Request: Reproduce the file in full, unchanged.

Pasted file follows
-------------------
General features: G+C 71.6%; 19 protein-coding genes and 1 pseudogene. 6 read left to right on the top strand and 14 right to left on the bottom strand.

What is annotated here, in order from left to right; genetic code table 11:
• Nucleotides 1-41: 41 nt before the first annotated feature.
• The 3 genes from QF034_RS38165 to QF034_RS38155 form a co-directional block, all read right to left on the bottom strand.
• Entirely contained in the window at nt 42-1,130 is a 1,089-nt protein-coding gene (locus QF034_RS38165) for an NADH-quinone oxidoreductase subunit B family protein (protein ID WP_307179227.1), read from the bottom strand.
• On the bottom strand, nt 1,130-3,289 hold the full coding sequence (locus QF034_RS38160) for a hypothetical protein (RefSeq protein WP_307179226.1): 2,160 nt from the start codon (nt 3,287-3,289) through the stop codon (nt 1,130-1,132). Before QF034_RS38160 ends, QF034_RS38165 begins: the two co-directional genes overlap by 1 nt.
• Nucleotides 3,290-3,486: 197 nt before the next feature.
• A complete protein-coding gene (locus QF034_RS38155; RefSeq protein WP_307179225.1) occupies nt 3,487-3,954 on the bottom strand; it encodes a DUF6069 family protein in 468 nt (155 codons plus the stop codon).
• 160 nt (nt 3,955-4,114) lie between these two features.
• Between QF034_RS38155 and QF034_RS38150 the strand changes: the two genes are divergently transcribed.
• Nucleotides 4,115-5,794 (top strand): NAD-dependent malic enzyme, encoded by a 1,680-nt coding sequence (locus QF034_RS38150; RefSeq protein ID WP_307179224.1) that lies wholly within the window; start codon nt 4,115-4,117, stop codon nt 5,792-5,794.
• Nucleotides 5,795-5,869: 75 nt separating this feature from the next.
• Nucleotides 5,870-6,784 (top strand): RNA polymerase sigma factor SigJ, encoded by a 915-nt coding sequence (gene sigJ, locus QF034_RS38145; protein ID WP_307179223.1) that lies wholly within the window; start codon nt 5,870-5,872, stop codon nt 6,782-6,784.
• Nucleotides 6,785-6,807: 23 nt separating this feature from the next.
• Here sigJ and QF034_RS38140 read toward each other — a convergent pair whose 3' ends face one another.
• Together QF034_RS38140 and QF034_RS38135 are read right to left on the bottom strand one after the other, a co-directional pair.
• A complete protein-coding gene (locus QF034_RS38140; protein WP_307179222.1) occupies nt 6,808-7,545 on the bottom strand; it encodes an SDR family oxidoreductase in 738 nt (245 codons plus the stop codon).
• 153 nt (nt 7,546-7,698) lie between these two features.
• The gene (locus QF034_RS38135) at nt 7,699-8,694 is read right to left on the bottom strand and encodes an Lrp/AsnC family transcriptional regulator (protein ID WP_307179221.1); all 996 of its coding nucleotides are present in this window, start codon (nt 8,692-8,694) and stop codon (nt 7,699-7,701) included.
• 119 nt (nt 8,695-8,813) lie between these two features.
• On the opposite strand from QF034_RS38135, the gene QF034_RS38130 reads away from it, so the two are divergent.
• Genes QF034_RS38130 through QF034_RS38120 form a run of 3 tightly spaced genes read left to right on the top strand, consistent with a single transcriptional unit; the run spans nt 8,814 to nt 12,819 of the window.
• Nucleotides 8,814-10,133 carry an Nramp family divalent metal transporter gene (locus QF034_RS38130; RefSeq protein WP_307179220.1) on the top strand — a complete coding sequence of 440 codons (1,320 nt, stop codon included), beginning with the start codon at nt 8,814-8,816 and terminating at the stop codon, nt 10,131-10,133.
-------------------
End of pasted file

General features: G+C 71.6%; 19 protein-coding genes and 1 pseudogene. 6 read left to right on the top strand and 14 right to left on the bottom strand.

What is annotated here, in order from left to right; genetic code table 11:
• Nucleotides 1-41: 41 nt before the first annotated feature.
• The 3 genes from QF034_RS38165 to QF034_RS38155 form a co-directional block, all read right to left on the bottom strand.
• Entirely contained in the window at nt 42-1,130 is a 1,089-nt protein-coding gene (locus QF034_RS38165) for an NADH-quinone oxidoreductase subunit B family protein (protein ID WP_307179227.1), read from the bottom strand.
• On the bottom strand, nt 1,130-3,289 hold the full coding sequence (locus QF034_RS38160) for a hypothetical protein (RefSeq protein WP_307179226.1): 2,160 nt from the start codon (nt 3,287-3,289) through the stop codon (nt 1,130-1,132). Before QF034_RS38160 ends, QF034_RS38165 begins: the two co-directional genes overlap by 1 nt.
• Nucleotides 3,290-3,486: 197 nt before the next feature.
• A complete protein-coding gene (locus QF034_RS38155; RefSeq protein WP_307179225.1) occupies nt 3,487-3,954 on the bottom strand; it encodes a DUF6069 family protein in 468 nt (155 codons plus the stop codon).
• 160 nt (nt 3,955-4,114) lie between these two features.
• Between QF034_RS38155 and QF034_RS38150 the strand changes: the two genes are divergently transcribed.
• Nucleotides 4,115-5,794 (top strand): NAD-dependent malic enzyme, encoded by a 1,680-nt coding sequence (locus QF034_RS38150; RefSeq protein ID WP_307179224.1) that lies wholly within the window; start codon nt 4,115-4,117, stop codon nt 5,792-5,794.
• Nucleotides 5,795-5,869: 75 nt separating this feature from the next.
• Nucleotides 5,870-6,784 (top strand): RNA polymerase sigma factor SigJ, encoded by a 915-nt coding sequence (gene sigJ, locus QF034_RS38145; protein ID WP_307179223.1) that lies wholly within the window; start codon nt 5,870-5,872, stop codon nt 6,782-6,784.
• Nucleotides 6,785-6,807: 23 nt separating this feature from the next.
• Here sigJ and QF034_RS38140 read toward each other — a convergent pair whose 3' ends face one another.
• Together QF034_RS38140 and QF034_RS38135 are read right to left on the bottom strand one after the other, a co-directional pair.
• A complete protein-coding gene (locus QF034_RS38140; protein WP_307179222.1) occupies nt 6,808-7,545 on the bottom strand; it encodes an SDR family oxidoreductase in 738 nt (245 codons plus the stop codon).
• 153 nt (nt 7,546-7,698) lie between these two features.
• The gene (locus QF034_RS38135) at nt 7,699-8,694 is read right to left on the bottom strand and encodes an Lrp/AsnC family transcriptional regulator (protein ID WP_307179221.1); all 996 of its coding nucleotides are present in this window, start codon (nt 8,692-8,694) and stop codon (nt 7,699-7,701) included.
• 119 nt (nt 8,695-8,813) lie between these two features.
• On the opposite strand from QF034_RS38135, the gene QF034_RS38130 reads away from it, so the two are divergent.
• Genes QF034_RS38130 through QF034_RS38120 form a run of 3 tightly spaced genes read left to right on the top strand, consistent with a single transcriptional unit; the run spans nt 8,814 to nt 12,819 of the window.
• Nucleotides 8,814-10,133 carry an Nramp family divalent metal transporter gene (locus QF034_RS38130; RefSeq protein WP_307179220.1) on the top strand — a complete coding sequence of 440 codons (1,320 nt, stop codon included), beginning with the start codon at nt 8,814-8,816 and terminating at the stop codon, nt 10,131-10,133.